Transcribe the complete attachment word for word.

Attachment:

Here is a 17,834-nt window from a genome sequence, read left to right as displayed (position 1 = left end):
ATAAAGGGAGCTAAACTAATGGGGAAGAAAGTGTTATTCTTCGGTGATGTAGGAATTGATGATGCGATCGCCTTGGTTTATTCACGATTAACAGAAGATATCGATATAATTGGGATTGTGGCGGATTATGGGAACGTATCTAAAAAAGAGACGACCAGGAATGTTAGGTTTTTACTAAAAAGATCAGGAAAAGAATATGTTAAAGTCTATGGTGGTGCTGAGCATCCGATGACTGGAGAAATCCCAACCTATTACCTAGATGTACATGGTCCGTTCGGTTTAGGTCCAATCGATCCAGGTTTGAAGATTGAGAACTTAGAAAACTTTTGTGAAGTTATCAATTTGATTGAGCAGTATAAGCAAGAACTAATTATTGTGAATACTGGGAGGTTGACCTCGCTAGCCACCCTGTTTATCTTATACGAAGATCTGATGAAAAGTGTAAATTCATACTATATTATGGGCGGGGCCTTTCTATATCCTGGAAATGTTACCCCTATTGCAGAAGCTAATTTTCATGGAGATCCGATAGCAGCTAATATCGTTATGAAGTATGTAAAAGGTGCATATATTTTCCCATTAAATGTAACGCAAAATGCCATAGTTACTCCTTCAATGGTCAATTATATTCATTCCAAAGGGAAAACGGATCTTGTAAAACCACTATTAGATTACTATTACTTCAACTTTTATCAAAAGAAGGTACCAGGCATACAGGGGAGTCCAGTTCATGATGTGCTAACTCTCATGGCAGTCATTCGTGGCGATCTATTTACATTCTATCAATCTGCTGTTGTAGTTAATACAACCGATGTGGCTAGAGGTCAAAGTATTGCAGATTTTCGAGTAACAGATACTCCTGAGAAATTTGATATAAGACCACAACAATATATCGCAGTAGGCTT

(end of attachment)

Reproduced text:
Here is a 17,834-nt window from a genome sequence, read left to right as displayed (position 1 = left end):
ATAAAGGGAGCTAAACTAATGGGGAAGAAAGTGTTATTCTTCGGTGATGTAGGAATTGATGATGCGATCGCCTTGGTTTATTCACGATTAACAGAAGATATCGATATAATTGGGATTGTGGCGGATTATGGGAACGTATCTAAAAAAGAGACGACCAGGAATGTTAGGTTTTTACTAAAAAGATCAGGAAAAGAATATGTTAAAGTCTATGGTGGTGCTGAGCATCCGATGACTGGAGAAATCCCAACCTATTACCTAGATGTACATGGTCCGTTCGGTTTAGGTCCAATCGATCCAGGTTTGAAGATTGAGAACTTAGAAAACTTTTGTGAAGTTATCAATTTGATTGAGCAGTATAAGCAAGAACTAATTATTGTGAATACTGGGAGGTTGACCTCGCTAGCCACCCTGTTTATCTTATACGAAGATCTGATGAAAAGTGTAAATTCATACTATATTATGGGCGGGGCCTTTCTATATCCTGGAAATGTTACCCCTATTGCAGAAGCTAATTTTCATGGAGATCCGATAGCAGCTAATATCGTTATGAAGTATGTAAAAGGTGCATATATTTTCCCATTAAATGTAACGCAAAATGCCATAGTTACTCCTTCAATGGTCAATTATATTCATTCCAAAGGGAAAACGGATCTTGTAAAACCACTATTAGATTACTATTACTTCAACTTTTATCAAAAGAAGGTACCAGGCATACAGGGGAGTCCAGTTCATGATGTGCTAACTCTCATGGCAGTCATTCGTGGCGATCTATTTACATTCTATCAATCTGCTGTTGTAGTTAATACAACCGATGTGGCTAGAGGTCAAAGTATTGCAGATTTTCGAGTAACAGATACTCCTGAGAAATTTGATATAAGACCACAACAATATATCGCAGTAGGCTT